• 17. THE ZUCCHINI CONNECTION In 2004, Anne Brockbank and Ian McGill described another view of the Zucchini Connection. They pointed out that, in a group of more than two, there are multiple boxes overlapping the zucchini and each other. Each additional box represents the image a different group member has of the person. Each box is unique, containing its own set of true facts and false illusions, some of which are shared with the person and with other group members. RST & ASSOCIATES FACILITATING ORGANIZATIONAL EFFECTIVENESS The Person’s Self-Image The Person as He/She Really Exists Another’s Image of the Person
  • 18. CONCLUSION The Johari Window is dynamic and elegant, and forms the basis of several team activities and group interventions. It demonstrates that we all have parts of ourselves that are known and unknown both to ourselves and to others. RST & ASSOCIATES FACILITATING ORGANIZATIONAL EFFECTIVENESS Known to Self Not Known to Self The Person as He/She Really Exists Known to Others Not Known to Others OPEN BLIND HIDDEN UNKNOWN
  • 19. CONCLUSION The Zucchini Connection is static and more complex, and is not often used as the basis for group activities. It does, however, illustrate the presence of false beliefs, or “illusions,” in our perceptions of ourselves and in those others have of us. RST & ASSOCIATES FACILITATING ORGANIZATIONAL EFFECTIVENESS The Person’s Self-Image The Person as He/She Really Exists Another’s Image of the Person
  • 20. CONCLUSION Both models are useful. They are presented here in the hope that the viewer will use either, or both, as appropriate, in the study of, and in working with, interpersonal relations. RST & ASSOCIATES FACILITATING ORGANIZATIONAL EFFECTIVENESS The Person’s Self-Image The Person as He/She Really Exists Another’s Image of the Person The Person as He/She Really Exists Known to Self Not Known to Self Known to Others Not Known to Others OPEN BLIND HIDDEN UNKNOWN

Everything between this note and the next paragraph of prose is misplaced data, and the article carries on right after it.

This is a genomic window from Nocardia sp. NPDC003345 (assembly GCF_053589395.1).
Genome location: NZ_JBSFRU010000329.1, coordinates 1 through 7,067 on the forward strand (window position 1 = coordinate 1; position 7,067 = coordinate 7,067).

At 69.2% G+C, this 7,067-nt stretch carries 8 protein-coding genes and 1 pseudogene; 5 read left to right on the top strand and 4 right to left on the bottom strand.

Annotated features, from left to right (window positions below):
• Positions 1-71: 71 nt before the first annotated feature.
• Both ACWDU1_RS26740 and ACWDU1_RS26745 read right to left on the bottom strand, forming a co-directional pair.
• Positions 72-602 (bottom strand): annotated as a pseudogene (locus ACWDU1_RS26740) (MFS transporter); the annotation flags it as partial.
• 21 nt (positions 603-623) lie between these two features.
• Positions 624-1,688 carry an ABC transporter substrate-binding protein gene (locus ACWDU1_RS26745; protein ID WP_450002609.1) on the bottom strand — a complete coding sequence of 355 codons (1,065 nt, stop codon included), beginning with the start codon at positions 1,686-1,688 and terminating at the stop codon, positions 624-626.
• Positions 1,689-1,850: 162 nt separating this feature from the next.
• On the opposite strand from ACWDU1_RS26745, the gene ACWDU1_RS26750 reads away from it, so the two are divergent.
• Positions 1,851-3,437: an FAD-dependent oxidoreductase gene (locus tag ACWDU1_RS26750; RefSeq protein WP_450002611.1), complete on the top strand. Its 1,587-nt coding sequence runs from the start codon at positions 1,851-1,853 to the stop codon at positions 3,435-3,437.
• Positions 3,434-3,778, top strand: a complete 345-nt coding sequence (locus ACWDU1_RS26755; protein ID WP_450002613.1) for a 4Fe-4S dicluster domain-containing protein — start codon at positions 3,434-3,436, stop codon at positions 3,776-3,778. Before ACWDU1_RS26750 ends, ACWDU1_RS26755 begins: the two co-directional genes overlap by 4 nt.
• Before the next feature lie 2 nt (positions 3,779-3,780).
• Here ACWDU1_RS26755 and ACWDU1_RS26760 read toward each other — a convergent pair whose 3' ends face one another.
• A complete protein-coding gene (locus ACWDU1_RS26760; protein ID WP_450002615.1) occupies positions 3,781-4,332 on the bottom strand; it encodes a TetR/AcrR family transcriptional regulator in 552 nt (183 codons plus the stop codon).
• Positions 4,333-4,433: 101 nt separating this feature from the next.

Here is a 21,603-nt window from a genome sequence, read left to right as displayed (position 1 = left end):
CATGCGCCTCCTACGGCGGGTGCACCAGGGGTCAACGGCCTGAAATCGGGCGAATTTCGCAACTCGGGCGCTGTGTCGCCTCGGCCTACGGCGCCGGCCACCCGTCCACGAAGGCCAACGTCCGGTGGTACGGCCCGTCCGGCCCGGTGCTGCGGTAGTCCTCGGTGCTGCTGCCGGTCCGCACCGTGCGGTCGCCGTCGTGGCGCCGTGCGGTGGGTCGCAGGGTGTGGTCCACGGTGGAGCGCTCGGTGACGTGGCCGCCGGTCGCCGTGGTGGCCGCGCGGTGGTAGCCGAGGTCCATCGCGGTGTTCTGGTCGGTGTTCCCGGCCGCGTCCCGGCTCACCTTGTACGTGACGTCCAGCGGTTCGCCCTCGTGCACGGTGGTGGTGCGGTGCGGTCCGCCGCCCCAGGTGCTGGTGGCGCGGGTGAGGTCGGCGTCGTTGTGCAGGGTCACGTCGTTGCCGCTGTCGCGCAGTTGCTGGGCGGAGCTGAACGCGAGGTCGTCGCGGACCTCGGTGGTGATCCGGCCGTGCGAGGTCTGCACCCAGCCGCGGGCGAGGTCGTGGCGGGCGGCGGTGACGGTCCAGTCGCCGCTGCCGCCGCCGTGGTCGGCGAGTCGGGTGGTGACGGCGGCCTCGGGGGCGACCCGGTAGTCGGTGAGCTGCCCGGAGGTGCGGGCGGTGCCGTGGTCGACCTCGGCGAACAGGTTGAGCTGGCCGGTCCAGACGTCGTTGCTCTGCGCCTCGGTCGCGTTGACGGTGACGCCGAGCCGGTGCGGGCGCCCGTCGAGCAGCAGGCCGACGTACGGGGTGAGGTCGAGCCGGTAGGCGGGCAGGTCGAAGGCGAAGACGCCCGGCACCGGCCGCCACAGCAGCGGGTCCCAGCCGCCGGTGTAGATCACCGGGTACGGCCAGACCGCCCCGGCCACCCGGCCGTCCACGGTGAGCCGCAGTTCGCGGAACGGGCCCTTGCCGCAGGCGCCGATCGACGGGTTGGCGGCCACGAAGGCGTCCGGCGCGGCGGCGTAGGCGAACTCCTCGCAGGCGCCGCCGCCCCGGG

• 21. REFERENCES Anonymous. (n. d.) Private communication: Story about the cahier’s encounter with Peter Boyle. Brockbank, A. & McGill, I. (2004). Chapter 9, Being a presenter. In The Action Learning Handbook: Powerful Techniques for Education, Professional Development, and Training (Rev. ed.). London, England: RoutledgeFalmer. Chapman, A. (n. d.). Johari Window—helpful for personal awareness and group relationships. Retrieved June 3, 2014 from http://www.businessballs.com/johariwindowmodel.htm Luft, J. (1984). Chapter 5, The Johari Window: A model of awareness in interpersonal relations. In Group Processes: An Introduction to Group Dynamics (3rd ed.). Palo Alto, CA: Mayfield Publishing Company. Luft, J. (1984). Chapter 6, The Zucchini Connection: How people see one another. In Group Processes: An Introduction to Group Dynamics (3rd ed.). Palo Alto, CA: Mayfield Publishing Company. Travis, R. S. (2009). The Zucchini Connection: Another perspective on the Johari Window concept with an additional dimension [PowerPoint presentation]. Arlington, VA: George Mason University School of Public Policy. With special thanks to Peter Boyle. And to Robert Redford. RST & ASSOCIATES FACILITATING ORGANIZATIONAL EFFECTIVENESS